pets

Plan for the Care of Your Pets

In Estate Planning, How Do You Choose an Executor of a Will? by casalmoreno

Recent studies have uncovered new health issues pets experience as a result of living longer. A specific example, dogs and cats 15 years and older can often experience animal dementia. As we noted in last week’s post, it is important to plan ahead for your estate planning. This includes considering your pets and how you would like for them to be taken care of should you become incapacitated or can no longer care for them.

In a previous post we discussed pet trusts, which allow owners to include information on their pets’ preferences and instructions to the pets’ caregivers. A pet trust primarily serves as a tool for the owner to have peace of mind. Should they no longer be able to care for their furry family members. The pet trust ensures the pet is taken care of. Also it prevents them from entering the lengthy, costly and complicated probate process.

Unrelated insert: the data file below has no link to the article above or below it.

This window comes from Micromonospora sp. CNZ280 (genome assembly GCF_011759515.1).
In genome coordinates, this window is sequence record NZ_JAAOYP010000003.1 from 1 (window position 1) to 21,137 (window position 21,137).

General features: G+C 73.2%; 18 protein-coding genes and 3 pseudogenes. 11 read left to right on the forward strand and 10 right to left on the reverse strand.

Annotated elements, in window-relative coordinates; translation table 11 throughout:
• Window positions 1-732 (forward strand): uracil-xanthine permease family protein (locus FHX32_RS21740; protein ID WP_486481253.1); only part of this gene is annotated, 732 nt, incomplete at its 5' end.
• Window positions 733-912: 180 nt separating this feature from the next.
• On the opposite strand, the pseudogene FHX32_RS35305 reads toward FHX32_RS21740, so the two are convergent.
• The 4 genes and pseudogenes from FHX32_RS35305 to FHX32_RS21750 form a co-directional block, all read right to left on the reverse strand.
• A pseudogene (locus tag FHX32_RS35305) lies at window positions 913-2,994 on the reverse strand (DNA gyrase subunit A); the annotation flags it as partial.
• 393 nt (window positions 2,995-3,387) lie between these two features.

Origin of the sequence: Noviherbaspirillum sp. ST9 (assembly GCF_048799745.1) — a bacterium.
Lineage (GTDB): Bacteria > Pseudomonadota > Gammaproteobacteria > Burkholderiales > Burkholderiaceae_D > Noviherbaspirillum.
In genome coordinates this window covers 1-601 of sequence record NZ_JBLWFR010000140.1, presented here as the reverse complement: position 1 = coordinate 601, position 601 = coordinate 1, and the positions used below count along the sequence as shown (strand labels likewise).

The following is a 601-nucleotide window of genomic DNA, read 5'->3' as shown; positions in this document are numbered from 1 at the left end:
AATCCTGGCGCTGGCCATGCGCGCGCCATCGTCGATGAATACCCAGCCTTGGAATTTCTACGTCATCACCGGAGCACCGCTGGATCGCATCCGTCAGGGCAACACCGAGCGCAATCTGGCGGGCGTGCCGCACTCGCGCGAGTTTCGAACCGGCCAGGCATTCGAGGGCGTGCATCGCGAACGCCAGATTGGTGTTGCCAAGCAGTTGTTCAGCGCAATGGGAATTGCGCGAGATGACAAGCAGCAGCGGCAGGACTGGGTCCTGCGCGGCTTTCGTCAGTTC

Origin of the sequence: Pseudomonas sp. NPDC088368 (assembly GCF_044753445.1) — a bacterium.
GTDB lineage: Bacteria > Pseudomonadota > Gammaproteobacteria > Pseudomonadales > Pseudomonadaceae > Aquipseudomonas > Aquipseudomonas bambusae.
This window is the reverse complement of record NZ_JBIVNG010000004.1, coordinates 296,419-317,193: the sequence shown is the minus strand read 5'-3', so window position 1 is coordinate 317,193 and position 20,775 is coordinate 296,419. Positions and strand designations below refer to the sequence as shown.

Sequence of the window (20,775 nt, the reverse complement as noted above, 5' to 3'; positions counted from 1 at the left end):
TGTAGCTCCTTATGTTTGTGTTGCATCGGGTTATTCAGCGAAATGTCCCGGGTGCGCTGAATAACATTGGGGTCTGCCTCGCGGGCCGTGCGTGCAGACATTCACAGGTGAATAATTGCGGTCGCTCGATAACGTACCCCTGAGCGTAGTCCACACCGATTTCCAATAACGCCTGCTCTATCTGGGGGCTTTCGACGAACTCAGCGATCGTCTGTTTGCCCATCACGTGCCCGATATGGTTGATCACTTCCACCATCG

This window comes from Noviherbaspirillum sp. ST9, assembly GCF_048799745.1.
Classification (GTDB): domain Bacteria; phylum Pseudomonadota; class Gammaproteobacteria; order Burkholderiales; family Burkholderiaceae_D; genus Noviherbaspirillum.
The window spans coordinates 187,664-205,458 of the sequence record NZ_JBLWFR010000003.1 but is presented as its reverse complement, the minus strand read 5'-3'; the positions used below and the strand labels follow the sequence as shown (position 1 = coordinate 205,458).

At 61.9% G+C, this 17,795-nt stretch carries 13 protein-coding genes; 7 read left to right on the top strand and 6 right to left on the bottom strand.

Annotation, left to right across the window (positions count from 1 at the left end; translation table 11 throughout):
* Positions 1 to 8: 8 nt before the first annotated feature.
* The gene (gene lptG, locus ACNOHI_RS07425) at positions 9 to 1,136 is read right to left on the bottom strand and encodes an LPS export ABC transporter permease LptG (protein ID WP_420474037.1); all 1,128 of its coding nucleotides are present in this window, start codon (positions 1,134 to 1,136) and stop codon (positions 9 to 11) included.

Knowing animals can incur health issues, such as dementia. Planning ahead for their care and safety is important should you become unable to care for them yourself. Pets are considered part of the family, and their health is equally as important.

For more information on planning for your pets or pet trusts, take a look at our post “Planning for Pets: Why You Should Consider It” or ask a trusted estate planning attorney.